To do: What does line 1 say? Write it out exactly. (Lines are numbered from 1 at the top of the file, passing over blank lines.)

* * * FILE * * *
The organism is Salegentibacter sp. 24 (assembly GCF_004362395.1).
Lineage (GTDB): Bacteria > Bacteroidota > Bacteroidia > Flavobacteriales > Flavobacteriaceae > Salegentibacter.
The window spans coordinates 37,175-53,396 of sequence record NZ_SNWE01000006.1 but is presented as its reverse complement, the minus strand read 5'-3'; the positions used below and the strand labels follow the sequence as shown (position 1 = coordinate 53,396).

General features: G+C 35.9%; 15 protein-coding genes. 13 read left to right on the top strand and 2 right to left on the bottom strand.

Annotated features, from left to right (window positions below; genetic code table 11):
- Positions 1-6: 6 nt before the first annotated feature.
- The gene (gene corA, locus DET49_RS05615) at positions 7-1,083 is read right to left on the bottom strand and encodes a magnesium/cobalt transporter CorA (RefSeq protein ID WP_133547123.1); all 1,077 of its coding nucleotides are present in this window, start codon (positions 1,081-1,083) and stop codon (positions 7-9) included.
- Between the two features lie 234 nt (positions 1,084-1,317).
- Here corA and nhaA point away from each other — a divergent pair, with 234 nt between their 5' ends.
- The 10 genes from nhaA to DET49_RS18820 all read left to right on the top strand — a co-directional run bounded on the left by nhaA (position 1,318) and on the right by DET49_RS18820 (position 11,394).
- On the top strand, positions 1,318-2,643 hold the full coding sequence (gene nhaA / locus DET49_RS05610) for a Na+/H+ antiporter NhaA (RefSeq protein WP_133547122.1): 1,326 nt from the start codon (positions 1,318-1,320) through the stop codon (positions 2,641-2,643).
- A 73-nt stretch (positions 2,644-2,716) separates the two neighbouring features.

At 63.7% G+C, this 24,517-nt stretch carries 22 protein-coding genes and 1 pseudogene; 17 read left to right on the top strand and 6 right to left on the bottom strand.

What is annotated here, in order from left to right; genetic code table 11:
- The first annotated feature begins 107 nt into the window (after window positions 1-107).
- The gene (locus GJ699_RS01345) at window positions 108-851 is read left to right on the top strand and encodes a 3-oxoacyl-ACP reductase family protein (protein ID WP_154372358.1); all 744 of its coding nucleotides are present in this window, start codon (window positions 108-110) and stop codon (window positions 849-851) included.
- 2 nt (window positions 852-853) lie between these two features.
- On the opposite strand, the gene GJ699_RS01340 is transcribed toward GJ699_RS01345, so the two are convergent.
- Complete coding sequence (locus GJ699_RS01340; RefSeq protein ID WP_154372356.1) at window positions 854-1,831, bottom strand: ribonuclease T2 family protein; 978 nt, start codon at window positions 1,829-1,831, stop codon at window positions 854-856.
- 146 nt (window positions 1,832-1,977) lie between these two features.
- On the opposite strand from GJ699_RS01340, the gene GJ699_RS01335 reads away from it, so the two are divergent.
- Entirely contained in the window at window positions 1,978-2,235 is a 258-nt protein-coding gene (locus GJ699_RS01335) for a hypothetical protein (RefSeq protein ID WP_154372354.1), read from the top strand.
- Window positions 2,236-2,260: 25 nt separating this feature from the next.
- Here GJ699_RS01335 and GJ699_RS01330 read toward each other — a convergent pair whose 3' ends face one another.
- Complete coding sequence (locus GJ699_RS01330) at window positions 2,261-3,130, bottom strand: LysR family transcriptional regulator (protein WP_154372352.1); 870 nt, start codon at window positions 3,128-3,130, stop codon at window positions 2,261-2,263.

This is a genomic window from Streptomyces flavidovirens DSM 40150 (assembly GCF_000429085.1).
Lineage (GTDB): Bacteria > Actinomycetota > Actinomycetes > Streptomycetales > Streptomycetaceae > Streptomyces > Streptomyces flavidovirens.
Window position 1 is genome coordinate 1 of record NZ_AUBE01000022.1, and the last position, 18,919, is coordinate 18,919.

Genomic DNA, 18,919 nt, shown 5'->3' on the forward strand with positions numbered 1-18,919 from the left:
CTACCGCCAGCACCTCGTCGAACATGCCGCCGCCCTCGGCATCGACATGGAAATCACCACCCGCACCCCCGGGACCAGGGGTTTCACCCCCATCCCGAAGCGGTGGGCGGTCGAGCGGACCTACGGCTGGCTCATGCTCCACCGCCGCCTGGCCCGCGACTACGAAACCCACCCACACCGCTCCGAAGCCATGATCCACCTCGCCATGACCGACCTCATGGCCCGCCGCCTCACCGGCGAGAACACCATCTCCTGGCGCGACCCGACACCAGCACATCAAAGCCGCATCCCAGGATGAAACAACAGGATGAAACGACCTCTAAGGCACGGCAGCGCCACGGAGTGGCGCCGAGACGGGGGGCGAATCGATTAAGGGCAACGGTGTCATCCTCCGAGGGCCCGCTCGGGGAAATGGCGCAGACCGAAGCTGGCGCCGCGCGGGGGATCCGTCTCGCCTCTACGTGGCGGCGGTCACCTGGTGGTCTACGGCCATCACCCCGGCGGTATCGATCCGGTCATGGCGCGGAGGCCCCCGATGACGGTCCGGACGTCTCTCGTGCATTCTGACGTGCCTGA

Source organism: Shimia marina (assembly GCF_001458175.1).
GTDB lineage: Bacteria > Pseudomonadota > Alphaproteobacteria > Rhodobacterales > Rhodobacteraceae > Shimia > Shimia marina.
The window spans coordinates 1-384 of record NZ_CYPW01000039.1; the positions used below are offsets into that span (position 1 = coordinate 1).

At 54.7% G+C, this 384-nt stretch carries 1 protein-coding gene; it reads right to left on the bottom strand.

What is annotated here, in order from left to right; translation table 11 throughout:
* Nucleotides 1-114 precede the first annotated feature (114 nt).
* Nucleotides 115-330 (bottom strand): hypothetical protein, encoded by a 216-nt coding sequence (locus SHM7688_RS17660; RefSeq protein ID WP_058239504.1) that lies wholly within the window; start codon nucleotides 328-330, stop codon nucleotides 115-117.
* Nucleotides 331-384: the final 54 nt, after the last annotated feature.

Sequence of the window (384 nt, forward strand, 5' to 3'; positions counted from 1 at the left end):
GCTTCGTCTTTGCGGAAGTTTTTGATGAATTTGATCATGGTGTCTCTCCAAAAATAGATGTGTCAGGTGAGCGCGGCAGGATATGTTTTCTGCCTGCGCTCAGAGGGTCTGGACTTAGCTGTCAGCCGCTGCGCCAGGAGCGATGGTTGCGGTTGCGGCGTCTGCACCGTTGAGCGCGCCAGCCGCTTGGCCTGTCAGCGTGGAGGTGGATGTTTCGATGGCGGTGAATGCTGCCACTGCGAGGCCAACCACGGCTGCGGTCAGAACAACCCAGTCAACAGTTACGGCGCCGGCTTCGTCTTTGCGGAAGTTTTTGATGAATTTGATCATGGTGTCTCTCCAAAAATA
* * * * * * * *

The organism is Salegentibacter sp. 24 (assembly GCF_004362395.1).